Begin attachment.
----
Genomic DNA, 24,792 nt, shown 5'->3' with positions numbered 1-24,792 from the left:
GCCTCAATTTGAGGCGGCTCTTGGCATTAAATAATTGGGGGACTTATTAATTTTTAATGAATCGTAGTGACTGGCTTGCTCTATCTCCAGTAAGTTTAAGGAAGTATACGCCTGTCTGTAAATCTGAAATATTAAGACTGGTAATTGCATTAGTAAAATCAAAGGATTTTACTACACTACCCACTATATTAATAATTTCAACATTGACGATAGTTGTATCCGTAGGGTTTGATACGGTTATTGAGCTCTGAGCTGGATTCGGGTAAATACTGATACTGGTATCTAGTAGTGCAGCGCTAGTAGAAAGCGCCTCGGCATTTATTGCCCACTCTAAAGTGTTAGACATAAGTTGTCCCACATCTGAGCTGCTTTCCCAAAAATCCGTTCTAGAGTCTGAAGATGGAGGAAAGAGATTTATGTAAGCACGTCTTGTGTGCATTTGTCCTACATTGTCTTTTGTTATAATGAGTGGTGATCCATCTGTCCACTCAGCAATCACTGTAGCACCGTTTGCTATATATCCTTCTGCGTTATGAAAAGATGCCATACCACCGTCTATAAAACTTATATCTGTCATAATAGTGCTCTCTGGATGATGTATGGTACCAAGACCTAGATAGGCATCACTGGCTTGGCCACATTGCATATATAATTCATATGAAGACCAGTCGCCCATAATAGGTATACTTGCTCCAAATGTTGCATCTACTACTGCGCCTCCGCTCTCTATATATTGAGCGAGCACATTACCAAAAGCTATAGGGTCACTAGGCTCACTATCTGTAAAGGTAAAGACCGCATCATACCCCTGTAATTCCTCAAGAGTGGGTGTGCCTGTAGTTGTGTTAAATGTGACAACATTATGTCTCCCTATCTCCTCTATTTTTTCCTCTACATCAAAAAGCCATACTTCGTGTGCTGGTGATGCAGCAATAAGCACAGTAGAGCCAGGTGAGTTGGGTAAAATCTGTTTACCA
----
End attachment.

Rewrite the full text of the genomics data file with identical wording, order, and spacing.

Genomic DNA, 24,792 nt, shown 5'->3' with positions numbered 1-24,792 from the left:
GCCTCAATTTGAGGCGGCTCTTGGCATTAAATAATTGGGGGACTTATTAATTTTTAATGAATCGTAGTGACTGGCTTGCTCTATCTCCAGTAAGTTTAAGGAAGTATACGCCTGTCTGTAAATCTGAAATATTAAGACTGGTAATTGCATTAGTAAAATCAAAGGATTTTACTACACTACCCACTATATTAATAATTTCAACATTGACGATAGTTGTATCCGTAGGGTTTGATACGGTTATTGAGCTCTGAGCTGGATTCGGGTAAATACTGATACTGGTATCTAGTAGTGCAGCGCTAGTAGAAAGCGCCTCGGCATTTATTGCCCACTCTAAAGTGTTAGACATAAGTTGTCCCACATCTGAGCTGCTTTCCCAAAAATCCGTTCTAGAGTCTGAAGATGGAGGAAAGAGATTTATGTAAGCACGTCTTGTGTGCATTTGTCCTACATTGTCTTTTGTTATAATGAGTGGTGATCCATCTGTCCACTCAGCAATCACTGTAGCACCGTTTGCTATATATCCTTCTGCGTTATGAAAAGATGCCATACCACCGTCTATAAAACTTATATCTGTCATAATAGTGCTCTCTGGATGATGTATGGTACCAAGACCTAGATAGGCATCACTGGCTTGGCCACATTGCATATATAATTCATATGAAGACCAGTCGCCCATAATAGGTATACTTGCTCCAAATGTTGCATCTACTACTGCGCCTCCGCTCTCTATATATTGAGCGAGCACATTACCAAAAGCTATAGGGTCACTAGGCTCACTATCTGTAAAGGTAAAGACCGCATCATACCCCTGTAATTCCTCAAGAGTGGGTGTGCCTGTAGTTGTGTTAAATGTGACAACATTATGTCTCCCTATCTCCTCTATTTTTTCCTCTACATCAAAAAGCCATACTTCGTGTGCTGGTGATGCAGCAATAAGCACAGTAGAGCCAGGTGAGTTGGGTAAAATCTGTTTACCA